The possible establishment of an international board of bishops to give the popes a better idea of the thoughts of Catholics throughout the world has been discussed here.
The discussion took place (Nov. 9) at a meeting of newsmen and the panel of experts set up to assist them in covering the ecumenical council by the U.S. bishops through the Rome office of the National Catholic Welfare Conference.
Father Edward Heston, C.S.C., procurator general of the Holy Cross Fathers, spoke during a discussion of the possibility of the internationalization of the Roman curia — the Vatican administrative staff. Father Heston said that there have been some suggestions of setting up a permanent organization similar to the council’s Central Preparatory Commission, which was composed of cardinals and bishops from all parts of the world.
Father Heston reported that Pope John XXIII told a bishop, who in turn told him, that the reason that all the bishops of the Central Preparatory Commission had been called to Rome was so that the Pope could learn the thoughts of bishops from abroad. He said the Pontiff was already aware of the opinions of the curia but wanted to know the thoughts of others as well.
Father Heston reported that even curia members have suggested the usefulness of some type of board similar to the Central Preparatory Commission to function on a permanent basis. But at this time, he added, it is premature to speculate on its composition or functioning.
Father Heston also noted that recently there have been a number of articles speculating on a reorganization or an internationalization of the curia. He stated that it is not within the competence of the ecumenical council to reorganize the curia. He said that the curia is “the long arm of the Pope” through which he carries out his government of the Church and that it is up to the Pope to change or reorganize it.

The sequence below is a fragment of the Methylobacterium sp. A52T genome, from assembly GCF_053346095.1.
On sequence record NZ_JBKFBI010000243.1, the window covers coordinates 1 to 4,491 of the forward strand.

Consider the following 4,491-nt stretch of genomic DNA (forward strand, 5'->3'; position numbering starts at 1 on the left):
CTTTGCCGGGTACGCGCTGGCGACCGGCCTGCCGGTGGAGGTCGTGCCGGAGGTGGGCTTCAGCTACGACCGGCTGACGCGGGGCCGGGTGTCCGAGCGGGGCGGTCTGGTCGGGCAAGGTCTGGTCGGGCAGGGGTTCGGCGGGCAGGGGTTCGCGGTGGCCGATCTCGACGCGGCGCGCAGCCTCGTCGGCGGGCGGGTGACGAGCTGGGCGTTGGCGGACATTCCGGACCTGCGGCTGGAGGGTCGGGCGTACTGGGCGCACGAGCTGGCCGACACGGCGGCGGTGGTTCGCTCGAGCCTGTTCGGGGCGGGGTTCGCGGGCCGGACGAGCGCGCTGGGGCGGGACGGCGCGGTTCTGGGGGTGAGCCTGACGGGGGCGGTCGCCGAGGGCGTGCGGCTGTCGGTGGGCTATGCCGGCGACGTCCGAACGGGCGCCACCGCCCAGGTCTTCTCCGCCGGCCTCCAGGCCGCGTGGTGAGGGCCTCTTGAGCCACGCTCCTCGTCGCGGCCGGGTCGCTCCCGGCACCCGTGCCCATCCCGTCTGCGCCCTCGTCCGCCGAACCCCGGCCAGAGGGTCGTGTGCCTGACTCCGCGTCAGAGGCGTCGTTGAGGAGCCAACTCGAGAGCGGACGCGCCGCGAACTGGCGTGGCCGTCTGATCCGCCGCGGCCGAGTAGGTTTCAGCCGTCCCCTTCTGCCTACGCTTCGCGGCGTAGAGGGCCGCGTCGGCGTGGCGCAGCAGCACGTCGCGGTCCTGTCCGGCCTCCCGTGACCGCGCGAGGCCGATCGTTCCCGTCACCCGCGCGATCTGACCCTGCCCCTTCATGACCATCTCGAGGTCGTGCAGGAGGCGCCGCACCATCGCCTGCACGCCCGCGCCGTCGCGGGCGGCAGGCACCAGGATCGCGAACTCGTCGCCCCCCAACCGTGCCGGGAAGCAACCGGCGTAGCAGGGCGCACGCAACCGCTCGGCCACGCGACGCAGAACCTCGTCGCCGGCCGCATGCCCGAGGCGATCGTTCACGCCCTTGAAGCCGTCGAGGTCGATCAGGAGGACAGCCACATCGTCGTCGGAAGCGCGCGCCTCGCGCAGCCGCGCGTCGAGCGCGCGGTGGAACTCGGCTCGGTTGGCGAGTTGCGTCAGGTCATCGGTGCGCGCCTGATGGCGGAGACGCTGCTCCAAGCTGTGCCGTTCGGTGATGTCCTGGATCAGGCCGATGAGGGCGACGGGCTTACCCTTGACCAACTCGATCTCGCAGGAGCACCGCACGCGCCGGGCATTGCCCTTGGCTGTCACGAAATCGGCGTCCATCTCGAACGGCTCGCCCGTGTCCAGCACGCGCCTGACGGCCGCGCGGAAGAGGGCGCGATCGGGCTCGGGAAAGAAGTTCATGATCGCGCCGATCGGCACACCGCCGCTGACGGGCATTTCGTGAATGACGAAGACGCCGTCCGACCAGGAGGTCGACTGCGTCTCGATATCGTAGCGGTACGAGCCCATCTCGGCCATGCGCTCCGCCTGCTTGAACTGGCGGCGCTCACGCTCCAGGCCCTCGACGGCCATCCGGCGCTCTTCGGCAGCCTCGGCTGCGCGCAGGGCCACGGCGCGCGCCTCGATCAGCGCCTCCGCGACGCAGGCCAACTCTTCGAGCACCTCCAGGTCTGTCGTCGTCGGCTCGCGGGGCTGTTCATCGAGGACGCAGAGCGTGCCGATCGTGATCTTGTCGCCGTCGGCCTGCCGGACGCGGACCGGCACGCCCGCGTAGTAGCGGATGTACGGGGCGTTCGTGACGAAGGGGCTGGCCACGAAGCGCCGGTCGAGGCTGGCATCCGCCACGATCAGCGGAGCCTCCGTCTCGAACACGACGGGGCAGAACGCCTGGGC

In substance, he went on, this means that the curia is an organ of the pope and not of the Church and that it is up to the Pope to do with it what he thinks is necessary. This does not exclude the possibility that the council Fathers may make some suggestions or recommendations, he said; nor does it exclude the fact that some of the decrees that will be adopted by them will alter some of the curia’s relations with individual dioceses, as for example the possible delegation of the authority now vested in the curia to national or regional conferences of bishops to deal with matters on a local level.
Regarding internationalization of the curia, Father Heston and certain curia officials pointed out that it is being internationalized on the level of its consultors, which is the level of initiation and ideas. It was also argued that there are some drawbacks and obstacles to full internationalization such as language problems, housing and the low salary levels which do not attract many persons outside Italy.
It was also pointed out that most of the congregations of the curia have competitive examinations for openings in their offices. However, the Pope often appoints persons specially recommended because of their training or other qualifications.
One authority noted that it is unfair to hold that decisions of the curia are made as a result of only one person’s point of view. He noted that the work of the congregations is mainly “collegiate,” that it is the result of discussions and debates between all members of the congregation in which everyone has the right to speak and that matters are usually decided by vote.